Map from Google - Montreal

In Montreal, the main city of Québec, the climate is continental, with very cold winters and warm summers. Although the city is located on the 45th parallel, therefore, halfway between the Pole and the Equator, in winter it's freezing because the North American land mass cools down a lot, and outbreaks of polar air masses are frequent.
Here are the average temperatures (of the airport of Saint-Hubert, a little out of the city).
Average temperatures - Montreal
Min (°C)-15-13-70712151493-3-10
Max (°C)-6-32111924262521136-1
Min (°F)5919324554595748372714
Max (°F)212736526675797770554330

Precipitation amounts to about 1,000 millimetres (40 inches) per year, and is well distributed over the seasons: in fact, in all the months weather fronts pass, due to the continual clashes between masses of warm and cold air, and in the only season in which these clashes are less frequent, ie summer, thunderstorms can develop in the afternoon, adding more rain, so much so that summer is as rainy as autumn, at least in quantity. During the long winter months, from mid-November to early April, precipitation mostly occurs as snow. Snow normally covers the ground from late November to mid-March. In a year, more than two metres of snow fall; occasionally a snowfall can be seen already in October, and in spring, even on early May. In winter 2007/2008, around 436 cm (172 in) of snow fell.
Here is the average precipitation.
Average precipitation - Montreal
Prec. (mm)75607085808595908585105901005

Winter in Montreal runs from mid-November to mid-March and is cold, so that the average temperature, about -10 °C (14 °F) in January, is similar to that of Moscow, Russia. However, at least here the days are not as short as in the Nordic countries, because as mentioned the latitude is not very high.
The waves of freezing cold are accompanied by the Blizzard, the north wind blowing in gusts, or by the Barber, the cold and wet wind able to freeze beard and hair, which blows from the north-east, ie the Gulf of St. Lawrence.
Given the constant weather instability, the temperature may exceed freezing (0 °C or 32 °F) even in winter, so that snow can melt and it can rain. On the other hand, waves of frost, with lows around -25/-30 °C (-13/-22 °F), occur practically every year.
Snowfalls are frequent, so much so that it snows for several days per month; occasionally there may be some real snow storms, like that of March 4, 1971, with 43 cm (17 in) of snow in 24 hours, or December 27, 2012, with 45 cm (17.7 in) in 24 hours.

Spring, from mid-March to May, is an unstable season, characterized by changes in temperature; it is initially cold in March, with snowfall and frost still frequent, then it gradually advances, between the first warm days and sudden returns of cold, and it's still normally cold in April, while it becomes mild in May, when also thunderstorms begin to develop in the afternoon.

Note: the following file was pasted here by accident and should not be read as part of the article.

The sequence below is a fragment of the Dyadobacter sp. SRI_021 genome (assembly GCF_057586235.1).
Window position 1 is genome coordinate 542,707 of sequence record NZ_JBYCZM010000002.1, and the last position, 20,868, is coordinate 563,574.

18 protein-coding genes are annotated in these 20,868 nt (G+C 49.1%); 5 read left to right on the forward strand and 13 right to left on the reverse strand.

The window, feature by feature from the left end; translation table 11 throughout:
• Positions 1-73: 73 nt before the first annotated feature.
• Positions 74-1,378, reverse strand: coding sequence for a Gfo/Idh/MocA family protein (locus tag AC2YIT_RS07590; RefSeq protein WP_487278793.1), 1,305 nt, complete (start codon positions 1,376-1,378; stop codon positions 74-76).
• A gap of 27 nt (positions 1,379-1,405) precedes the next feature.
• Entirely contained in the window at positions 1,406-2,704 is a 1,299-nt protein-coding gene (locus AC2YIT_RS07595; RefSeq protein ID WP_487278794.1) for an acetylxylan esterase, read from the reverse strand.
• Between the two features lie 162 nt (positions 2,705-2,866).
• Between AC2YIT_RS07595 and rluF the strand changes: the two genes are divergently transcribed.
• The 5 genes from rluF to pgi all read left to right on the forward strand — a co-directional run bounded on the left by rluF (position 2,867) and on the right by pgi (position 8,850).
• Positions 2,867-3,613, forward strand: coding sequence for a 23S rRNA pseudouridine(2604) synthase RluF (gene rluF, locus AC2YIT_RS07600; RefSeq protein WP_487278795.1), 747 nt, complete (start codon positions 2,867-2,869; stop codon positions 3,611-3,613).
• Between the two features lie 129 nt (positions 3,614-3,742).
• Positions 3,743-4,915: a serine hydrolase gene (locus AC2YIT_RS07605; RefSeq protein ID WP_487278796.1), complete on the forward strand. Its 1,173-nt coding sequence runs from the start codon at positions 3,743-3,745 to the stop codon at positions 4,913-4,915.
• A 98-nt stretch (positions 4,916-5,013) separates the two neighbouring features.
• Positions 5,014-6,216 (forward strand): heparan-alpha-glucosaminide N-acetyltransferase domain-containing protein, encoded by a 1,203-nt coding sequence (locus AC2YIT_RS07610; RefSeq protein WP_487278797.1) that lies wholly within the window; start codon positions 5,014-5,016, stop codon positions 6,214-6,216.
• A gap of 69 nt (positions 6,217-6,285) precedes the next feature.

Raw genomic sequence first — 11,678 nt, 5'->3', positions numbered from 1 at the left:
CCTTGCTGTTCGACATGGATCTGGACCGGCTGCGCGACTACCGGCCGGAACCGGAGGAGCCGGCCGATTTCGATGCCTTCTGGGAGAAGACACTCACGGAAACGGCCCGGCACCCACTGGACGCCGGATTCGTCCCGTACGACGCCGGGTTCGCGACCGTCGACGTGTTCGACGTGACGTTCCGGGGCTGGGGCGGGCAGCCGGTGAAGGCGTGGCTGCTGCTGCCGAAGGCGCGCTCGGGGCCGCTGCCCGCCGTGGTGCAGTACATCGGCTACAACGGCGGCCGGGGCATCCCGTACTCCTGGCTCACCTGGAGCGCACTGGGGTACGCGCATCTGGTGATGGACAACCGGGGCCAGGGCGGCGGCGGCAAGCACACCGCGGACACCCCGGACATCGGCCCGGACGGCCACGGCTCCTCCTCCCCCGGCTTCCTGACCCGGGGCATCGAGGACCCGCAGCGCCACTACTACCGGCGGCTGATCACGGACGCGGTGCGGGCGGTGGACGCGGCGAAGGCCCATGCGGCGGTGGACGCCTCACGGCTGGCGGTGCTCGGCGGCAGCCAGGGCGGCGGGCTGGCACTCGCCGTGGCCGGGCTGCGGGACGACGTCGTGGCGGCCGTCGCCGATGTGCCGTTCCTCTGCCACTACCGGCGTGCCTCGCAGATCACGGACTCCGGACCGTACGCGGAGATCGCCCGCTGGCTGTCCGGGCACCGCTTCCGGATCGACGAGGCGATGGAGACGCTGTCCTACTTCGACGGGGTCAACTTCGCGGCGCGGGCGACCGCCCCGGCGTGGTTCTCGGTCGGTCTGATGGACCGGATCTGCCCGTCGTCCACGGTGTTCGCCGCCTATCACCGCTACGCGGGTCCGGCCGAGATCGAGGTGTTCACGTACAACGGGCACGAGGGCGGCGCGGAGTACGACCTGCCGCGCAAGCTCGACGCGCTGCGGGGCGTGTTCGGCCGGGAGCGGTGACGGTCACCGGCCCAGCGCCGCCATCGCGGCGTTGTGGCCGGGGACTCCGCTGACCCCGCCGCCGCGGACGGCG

Summer, from June to August, is quite warm, and when the temperature is higher than usual it is also sultry, thanks to the contribution of the rivers of the city, San Lorenzo and Outaouais, which widen near the town, creating lakes which provide additional moisture. It is said, a little ironically, that in Montreal there are only two seasons: winter and the month of July: obviously this is an exaggeration, but there is some truth in that, in the sense that July stands out as the warmest and sunniest month; August is not really so different, but it's already a bit cooler and less sunny. However, even in midsummer there are cool and cloudy days, and on fine days,thunderstorms can erupt in the afternoon. There can be periods in which the weather is hot and humid, during which lows hover around 20/22 °C (68/72 °F) and highs around 32/33 °C (90/91 °F), which typically last for a few days; more rarely it can get even hotter, as happened in July 2011, when the temperature reached 36 °C (97 °F).

Autumn, from September to mid-November, is initially pleasant, with many sunny days, in which the temperature exceeds 25 °C (77 °F): these periods, called Indian summer, occur in September, but sometimes even in the first half of October. As the weeks pass, however, the temperature decreases rapidly, bad weather becomes more frequent, and the first cold days occur.

The amount of sunshine in Montréal is good in summer, is acceptable in May and September; it's mediocre in the other months, and is scarce in winter, especially in November and December, when the sun is rarely seen.


When to go

The best time to visit Montréal goes from mid-May to late September. In midsummer, especially in July and early August, there can be hot and muggy days, so this period can be excluded if you cannot stand the heat; in May and early June it can still be a bit cold. However, you have to take into account the possibility of rain and temperature changes.